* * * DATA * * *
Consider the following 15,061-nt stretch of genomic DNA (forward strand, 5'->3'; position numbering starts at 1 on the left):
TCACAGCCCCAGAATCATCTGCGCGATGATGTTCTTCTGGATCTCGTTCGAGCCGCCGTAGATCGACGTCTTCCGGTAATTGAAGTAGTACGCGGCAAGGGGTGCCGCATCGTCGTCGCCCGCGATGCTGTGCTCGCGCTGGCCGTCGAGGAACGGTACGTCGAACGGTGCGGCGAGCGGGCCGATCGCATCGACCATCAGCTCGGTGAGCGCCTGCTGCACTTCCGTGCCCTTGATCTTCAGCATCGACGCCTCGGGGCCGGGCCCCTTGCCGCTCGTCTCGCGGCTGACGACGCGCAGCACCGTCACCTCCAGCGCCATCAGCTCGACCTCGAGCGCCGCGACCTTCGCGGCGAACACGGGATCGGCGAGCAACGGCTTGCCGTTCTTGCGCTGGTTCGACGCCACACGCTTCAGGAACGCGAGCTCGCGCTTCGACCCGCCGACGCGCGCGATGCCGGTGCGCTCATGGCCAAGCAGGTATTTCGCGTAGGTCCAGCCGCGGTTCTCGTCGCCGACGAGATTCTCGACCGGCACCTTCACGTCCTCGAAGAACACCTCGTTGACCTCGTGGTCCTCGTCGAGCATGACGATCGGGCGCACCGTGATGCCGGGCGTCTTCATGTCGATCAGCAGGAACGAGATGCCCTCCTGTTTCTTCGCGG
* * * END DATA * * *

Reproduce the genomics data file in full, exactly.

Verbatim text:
Consider the following 15,061-nt stretch of genomic DNA (forward strand, 5'->3'; position numbering starts at 1 on the left):
TCACAGCCCCAGAATCATCTGCGCGATGATGTTCTTCTGGATCTCGTTCGAGCCGCCGTAGATCGACGTCTTCCGGTAATTGAAGTAGTACGCGGCAAGGGGTGCCGCATCGTCGTCGCCCGCGATGCTGTGCTCGCGCTGGCCGTCGAGGAACGGTACGTCGAACGGTGCGGCGAGCGGGCCGATCGCATCGACCATCAGCTCGGTGAGCGCCTGCTGCACTTCCGTGCCCTTGATCTTCAGCATCGACGCCTCGGGGCCGGGCCCCTTGCCGCTCGTCTCGCGGCTGACGACGCGCAGCACCGTCACCTCCAGCGCCATCAGCTCGACCTCGAGCGCCGCGACCTTCGCGGCGAACACGGGATCGGCGAGCAACGGCTTGCCGTTCTTGCGCTGGTTCGACGCCACACGCTTCAGGAACGCGAGCTCGCGCTTCGACCCGCCGACGCGCGCGATGCCGGTGCGCTCATGGCCAAGCAGGTATTTCGCGTAGGTCCAGCCGCGGTTCTCGTCGCCGACGAGATTCTCGACCGGCACCTTCACGTCCTCGAAGAACACCTCGTTGACCTCGTGGTCCTCGTCGAGCATGACGATCGGGCGCACCGTGATGCCGGGCGTCTTCATGTCGATCAGCAGGAACGAGATGCCCTCCTGTTTCTTCGCGG